CPIC showed that survival after follicular lymphoma, a common form of this cancer, is lower in poorer communities than in more affluent communities. This demonstrates population disparities in cancer treatment and shows a need in poorer communities for more access to skilled lymphoma care, including access to new successful drug treatments.
  • Our nail salon studies have widespread positive impact.

    CPIC found that California nail salons had higher than expected levels of carcinogens and other banned substances in the air, identifying the need for better standards and the importance of clarifying whether such exposures lead to cancer and other undesirable health outcomes.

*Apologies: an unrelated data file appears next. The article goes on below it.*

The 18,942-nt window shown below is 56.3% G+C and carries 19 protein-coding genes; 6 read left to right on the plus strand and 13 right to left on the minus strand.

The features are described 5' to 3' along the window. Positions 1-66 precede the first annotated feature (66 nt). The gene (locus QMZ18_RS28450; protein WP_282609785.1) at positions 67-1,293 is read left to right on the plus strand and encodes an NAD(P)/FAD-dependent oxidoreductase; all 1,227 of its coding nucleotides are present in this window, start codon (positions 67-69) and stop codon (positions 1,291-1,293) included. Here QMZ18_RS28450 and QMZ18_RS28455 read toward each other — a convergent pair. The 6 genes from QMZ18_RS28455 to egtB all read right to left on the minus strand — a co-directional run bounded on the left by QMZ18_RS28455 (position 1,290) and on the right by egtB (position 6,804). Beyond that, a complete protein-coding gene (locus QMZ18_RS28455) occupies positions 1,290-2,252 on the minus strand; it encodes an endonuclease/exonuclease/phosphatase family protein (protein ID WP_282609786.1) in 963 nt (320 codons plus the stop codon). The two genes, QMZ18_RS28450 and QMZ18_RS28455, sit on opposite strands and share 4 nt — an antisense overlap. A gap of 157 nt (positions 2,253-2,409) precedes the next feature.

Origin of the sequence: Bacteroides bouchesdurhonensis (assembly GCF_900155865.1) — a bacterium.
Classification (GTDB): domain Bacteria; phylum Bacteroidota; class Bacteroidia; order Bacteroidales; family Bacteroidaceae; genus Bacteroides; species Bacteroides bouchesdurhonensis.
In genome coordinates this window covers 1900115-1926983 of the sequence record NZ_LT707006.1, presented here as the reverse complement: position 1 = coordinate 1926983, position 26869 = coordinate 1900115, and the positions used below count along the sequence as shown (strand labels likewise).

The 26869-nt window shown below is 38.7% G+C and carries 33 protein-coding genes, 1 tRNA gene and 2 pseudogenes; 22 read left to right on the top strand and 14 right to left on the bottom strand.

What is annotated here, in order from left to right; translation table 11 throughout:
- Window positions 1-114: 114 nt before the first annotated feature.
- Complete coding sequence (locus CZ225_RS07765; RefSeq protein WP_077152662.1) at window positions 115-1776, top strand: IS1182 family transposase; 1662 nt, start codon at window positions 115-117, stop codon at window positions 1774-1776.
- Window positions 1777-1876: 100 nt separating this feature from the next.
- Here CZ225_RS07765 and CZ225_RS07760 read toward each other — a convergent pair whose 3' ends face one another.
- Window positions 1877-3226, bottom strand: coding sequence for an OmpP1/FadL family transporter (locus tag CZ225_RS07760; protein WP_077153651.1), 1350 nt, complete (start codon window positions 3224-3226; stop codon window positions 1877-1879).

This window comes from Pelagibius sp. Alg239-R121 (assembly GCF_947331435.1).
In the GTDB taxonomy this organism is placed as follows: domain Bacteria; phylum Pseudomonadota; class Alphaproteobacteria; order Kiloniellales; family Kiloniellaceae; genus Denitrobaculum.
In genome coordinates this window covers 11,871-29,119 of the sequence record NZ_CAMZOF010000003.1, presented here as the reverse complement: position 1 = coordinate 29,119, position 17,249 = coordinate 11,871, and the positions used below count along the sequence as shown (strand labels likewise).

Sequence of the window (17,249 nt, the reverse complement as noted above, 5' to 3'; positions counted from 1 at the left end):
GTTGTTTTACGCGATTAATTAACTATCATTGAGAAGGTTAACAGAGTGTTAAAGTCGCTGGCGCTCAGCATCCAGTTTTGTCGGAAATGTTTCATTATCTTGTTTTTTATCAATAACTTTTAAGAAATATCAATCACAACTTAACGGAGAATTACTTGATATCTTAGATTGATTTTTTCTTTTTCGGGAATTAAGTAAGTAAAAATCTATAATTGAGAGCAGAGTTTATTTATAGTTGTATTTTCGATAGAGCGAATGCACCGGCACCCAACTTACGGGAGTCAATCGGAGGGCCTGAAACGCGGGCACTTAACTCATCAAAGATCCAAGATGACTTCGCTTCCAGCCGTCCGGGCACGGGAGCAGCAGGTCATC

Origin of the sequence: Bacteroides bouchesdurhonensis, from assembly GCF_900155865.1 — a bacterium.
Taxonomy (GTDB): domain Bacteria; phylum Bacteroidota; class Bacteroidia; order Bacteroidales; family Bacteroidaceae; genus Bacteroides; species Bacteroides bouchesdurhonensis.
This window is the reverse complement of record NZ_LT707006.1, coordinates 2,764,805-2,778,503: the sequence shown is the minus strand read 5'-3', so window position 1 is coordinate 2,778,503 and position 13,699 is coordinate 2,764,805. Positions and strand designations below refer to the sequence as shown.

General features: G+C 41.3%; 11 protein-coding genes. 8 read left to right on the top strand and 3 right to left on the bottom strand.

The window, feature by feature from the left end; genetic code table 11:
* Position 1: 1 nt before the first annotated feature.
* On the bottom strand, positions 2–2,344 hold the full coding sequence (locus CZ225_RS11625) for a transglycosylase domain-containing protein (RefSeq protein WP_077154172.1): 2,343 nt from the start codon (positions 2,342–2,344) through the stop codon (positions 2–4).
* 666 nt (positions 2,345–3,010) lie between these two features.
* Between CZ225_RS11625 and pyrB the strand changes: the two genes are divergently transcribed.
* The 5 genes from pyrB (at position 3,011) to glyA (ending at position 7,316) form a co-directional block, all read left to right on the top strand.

• Tailored approaches to healthcare are needed to address cultural differences.

    CPIC used two approaches to learn how best to help Vietnamese communities in California receive lifesaving colorectal cancer screening: one approach involved lay health workers directly educating the community on the importance of screening, and the other involved advertising about colorectal cancer screening. CPIC found that the use of lay health workers worked best to improve the screening rate, proving that organized community involvement improves colorectal screening practices among Vietnamese-Americans in California.
  • Lung cancer afflicts nonsmoking women more than men.